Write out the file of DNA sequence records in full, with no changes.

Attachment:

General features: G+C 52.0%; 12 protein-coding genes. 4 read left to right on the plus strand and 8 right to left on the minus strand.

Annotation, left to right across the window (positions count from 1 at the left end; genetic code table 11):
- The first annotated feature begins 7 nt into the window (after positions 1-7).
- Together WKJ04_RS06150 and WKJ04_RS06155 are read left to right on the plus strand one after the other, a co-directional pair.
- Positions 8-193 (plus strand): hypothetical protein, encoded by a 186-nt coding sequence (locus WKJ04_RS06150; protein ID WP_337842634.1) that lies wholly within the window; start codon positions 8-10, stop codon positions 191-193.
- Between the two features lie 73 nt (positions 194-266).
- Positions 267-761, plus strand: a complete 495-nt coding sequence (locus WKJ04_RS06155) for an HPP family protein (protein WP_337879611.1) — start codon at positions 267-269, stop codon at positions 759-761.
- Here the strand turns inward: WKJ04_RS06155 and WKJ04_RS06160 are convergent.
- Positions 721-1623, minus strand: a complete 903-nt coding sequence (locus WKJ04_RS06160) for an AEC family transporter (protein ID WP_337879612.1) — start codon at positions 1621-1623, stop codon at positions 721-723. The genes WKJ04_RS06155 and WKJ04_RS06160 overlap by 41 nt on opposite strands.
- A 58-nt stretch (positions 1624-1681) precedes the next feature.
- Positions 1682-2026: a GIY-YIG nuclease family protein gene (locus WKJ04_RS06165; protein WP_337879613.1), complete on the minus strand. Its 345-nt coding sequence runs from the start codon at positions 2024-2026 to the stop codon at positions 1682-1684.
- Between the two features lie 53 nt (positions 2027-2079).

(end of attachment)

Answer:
General features: G+C 52.0%; 12 protein-coding genes. 4 read left to right on the plus strand and 8 right to left on the minus strand.

Annotation, left to right across the window (positions count from 1 at the left end; genetic code table 11):
- The first annotated feature begins 7 nt into the window (after positions 1-7).
- Together WKJ04_RS06150 and WKJ04_RS06155 are read left to right on the plus strand one after the other, a co-directional pair.
- Positions 8-193 (plus strand): hypothetical protein, encoded by a 186-nt coding sequence (locus WKJ04_RS06150; protein ID WP_337842634.1) that lies wholly within the window; start codon positions 8-10, stop codon positions 191-193.
- Between the two features lie 73 nt (positions 194-266).
- Positions 267-761, plus strand: a complete 495-nt coding sequence (locus WKJ04_RS06155) for an HPP family protein (protein WP_337879611.1) — start codon at positions 267-269, stop codon at positions 759-761.
- Here the strand turns inward: WKJ04_RS06155 and WKJ04_RS06160 are convergent.
- Positions 721-1623, minus strand: a complete 903-nt coding sequence (locus WKJ04_RS06160) for an AEC family transporter (protein ID WP_337879612.1) — start codon at positions 1621-1623, stop codon at positions 721-723. The genes WKJ04_RS06155 and WKJ04_RS06160 overlap by 41 nt on opposite strands.
- A 58-nt stretch (positions 1624-1681) precedes the next feature.
- Positions 1682-2026: a GIY-YIG nuclease family protein gene (locus WKJ04_RS06165; protein WP_337879613.1), complete on the minus strand. Its 345-nt coding sequence runs from the start codon at positions 2024-2026 to the stop codon at positions 1682-1684.
- Between the two features lie 53 nt (positions 2027-2079).